Generally speaking, British courts, when making judgments on constitutional matters regard themselves as interpreting existing law, rather than creating new law.
But technically speaking, any legal precedent established by a court can be interpreted as "creation of new law".
For the avoidance of doubt, the sources of law in the law of England and Wales include: statute law, constitutional convention, prerogative powers, common law, and legal commentary. I may have missed some out and may edit those in later.
Common law refers to the judgments of courts. So here we come to your question:
Several legal principles and precedents were established by this judgment, and you may consider this new "law":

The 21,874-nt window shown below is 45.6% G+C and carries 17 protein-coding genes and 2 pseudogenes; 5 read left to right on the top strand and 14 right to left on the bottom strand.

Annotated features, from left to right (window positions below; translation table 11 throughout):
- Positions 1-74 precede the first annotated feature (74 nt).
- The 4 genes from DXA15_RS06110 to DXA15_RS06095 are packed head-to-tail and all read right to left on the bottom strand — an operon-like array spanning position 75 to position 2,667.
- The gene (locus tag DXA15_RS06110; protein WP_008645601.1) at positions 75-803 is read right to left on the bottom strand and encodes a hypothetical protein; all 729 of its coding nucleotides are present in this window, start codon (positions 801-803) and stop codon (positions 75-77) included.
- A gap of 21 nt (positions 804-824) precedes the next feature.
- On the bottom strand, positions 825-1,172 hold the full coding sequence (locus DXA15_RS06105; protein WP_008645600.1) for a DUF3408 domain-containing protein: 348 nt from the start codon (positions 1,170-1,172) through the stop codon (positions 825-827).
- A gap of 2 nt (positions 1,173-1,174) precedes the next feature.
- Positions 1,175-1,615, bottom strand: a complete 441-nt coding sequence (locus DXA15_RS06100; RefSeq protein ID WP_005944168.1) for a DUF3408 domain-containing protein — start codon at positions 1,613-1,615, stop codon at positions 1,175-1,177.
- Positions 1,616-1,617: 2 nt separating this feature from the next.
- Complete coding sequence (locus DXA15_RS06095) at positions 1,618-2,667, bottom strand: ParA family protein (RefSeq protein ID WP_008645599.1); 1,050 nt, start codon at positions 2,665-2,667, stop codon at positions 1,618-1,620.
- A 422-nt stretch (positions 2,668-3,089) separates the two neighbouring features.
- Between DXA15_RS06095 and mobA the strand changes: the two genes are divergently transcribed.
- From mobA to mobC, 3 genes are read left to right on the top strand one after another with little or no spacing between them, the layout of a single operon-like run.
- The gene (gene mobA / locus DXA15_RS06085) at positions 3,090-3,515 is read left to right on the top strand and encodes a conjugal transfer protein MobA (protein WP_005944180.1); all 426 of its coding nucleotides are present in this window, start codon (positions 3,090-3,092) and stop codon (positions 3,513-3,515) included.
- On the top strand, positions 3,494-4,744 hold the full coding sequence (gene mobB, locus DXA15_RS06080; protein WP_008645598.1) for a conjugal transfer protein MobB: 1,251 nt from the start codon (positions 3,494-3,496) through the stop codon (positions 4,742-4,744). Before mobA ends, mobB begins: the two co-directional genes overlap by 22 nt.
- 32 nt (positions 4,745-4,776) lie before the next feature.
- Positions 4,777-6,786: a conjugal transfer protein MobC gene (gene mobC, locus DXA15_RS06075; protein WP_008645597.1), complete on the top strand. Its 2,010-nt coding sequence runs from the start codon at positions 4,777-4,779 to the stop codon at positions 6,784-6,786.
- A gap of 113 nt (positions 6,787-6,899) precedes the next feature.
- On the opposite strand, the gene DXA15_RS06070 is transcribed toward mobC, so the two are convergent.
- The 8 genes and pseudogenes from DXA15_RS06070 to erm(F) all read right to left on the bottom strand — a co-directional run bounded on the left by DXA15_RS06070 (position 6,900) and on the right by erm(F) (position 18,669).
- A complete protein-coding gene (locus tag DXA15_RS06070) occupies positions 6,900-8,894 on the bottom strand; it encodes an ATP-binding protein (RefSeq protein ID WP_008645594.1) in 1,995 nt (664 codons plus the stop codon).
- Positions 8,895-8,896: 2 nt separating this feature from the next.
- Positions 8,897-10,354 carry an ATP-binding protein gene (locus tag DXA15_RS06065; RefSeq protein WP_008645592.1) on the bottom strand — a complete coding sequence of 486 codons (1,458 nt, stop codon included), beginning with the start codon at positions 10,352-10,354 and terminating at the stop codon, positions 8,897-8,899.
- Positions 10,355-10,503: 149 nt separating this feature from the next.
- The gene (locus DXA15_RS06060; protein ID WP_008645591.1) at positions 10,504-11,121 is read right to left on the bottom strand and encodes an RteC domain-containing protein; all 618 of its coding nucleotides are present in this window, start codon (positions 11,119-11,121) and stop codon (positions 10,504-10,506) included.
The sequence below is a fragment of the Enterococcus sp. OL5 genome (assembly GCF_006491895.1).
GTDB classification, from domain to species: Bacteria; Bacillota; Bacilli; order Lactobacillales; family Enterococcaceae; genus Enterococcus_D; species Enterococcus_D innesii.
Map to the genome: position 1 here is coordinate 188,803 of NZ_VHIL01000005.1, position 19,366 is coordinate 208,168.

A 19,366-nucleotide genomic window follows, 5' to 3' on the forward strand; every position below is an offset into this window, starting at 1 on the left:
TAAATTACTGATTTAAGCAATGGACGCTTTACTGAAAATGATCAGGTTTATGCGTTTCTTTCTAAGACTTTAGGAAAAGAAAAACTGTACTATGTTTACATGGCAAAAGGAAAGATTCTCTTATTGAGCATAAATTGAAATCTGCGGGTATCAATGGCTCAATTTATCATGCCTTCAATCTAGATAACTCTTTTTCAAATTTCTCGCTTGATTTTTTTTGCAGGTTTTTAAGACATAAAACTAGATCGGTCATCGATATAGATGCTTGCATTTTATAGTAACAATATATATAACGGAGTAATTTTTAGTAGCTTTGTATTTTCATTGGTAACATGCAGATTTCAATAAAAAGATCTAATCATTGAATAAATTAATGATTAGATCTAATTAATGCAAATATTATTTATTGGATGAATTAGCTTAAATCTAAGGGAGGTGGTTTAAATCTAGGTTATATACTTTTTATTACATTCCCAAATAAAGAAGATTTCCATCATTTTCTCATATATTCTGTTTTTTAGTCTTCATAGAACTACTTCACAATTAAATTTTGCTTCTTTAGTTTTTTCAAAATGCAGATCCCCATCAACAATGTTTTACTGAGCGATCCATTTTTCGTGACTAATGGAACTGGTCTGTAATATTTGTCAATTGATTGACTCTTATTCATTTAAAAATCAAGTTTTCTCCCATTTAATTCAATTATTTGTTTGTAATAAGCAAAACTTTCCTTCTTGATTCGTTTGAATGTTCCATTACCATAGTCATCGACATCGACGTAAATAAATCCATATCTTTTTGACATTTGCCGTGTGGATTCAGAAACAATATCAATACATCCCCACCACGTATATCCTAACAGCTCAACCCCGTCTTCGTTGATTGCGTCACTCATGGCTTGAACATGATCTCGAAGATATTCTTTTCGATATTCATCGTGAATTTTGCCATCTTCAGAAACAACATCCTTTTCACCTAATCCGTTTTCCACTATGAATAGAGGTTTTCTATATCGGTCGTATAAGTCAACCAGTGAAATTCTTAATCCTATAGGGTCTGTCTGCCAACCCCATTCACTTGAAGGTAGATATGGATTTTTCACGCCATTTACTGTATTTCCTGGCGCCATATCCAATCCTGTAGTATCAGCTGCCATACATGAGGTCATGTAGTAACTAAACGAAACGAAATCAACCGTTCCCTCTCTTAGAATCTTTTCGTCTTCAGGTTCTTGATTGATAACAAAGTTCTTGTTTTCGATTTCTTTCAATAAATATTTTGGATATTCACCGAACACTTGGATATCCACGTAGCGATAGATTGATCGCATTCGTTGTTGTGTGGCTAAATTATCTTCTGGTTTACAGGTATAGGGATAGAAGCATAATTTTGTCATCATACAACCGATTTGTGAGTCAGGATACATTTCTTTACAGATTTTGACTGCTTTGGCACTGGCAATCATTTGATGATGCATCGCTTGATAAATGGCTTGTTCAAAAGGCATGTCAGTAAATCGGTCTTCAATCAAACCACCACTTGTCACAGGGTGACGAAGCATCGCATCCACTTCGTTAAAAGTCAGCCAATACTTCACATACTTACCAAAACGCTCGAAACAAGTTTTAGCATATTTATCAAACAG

The court held that prerogative powers are justiciable - courts can limit the scope of these powers
The prerogative power in question had limits. It can be limited when its use has an extreme detrimental effect on the democracy of the UK and parliamentary sovereignty.
What is important with point one is that the court recognised that this power has always existed, stemming as far back as the bill of rights in the 17th century. As such, the court is implying that it is creating nothing new, but recognising a law that has always existed. You will see a LOT of this when studying constitutional law.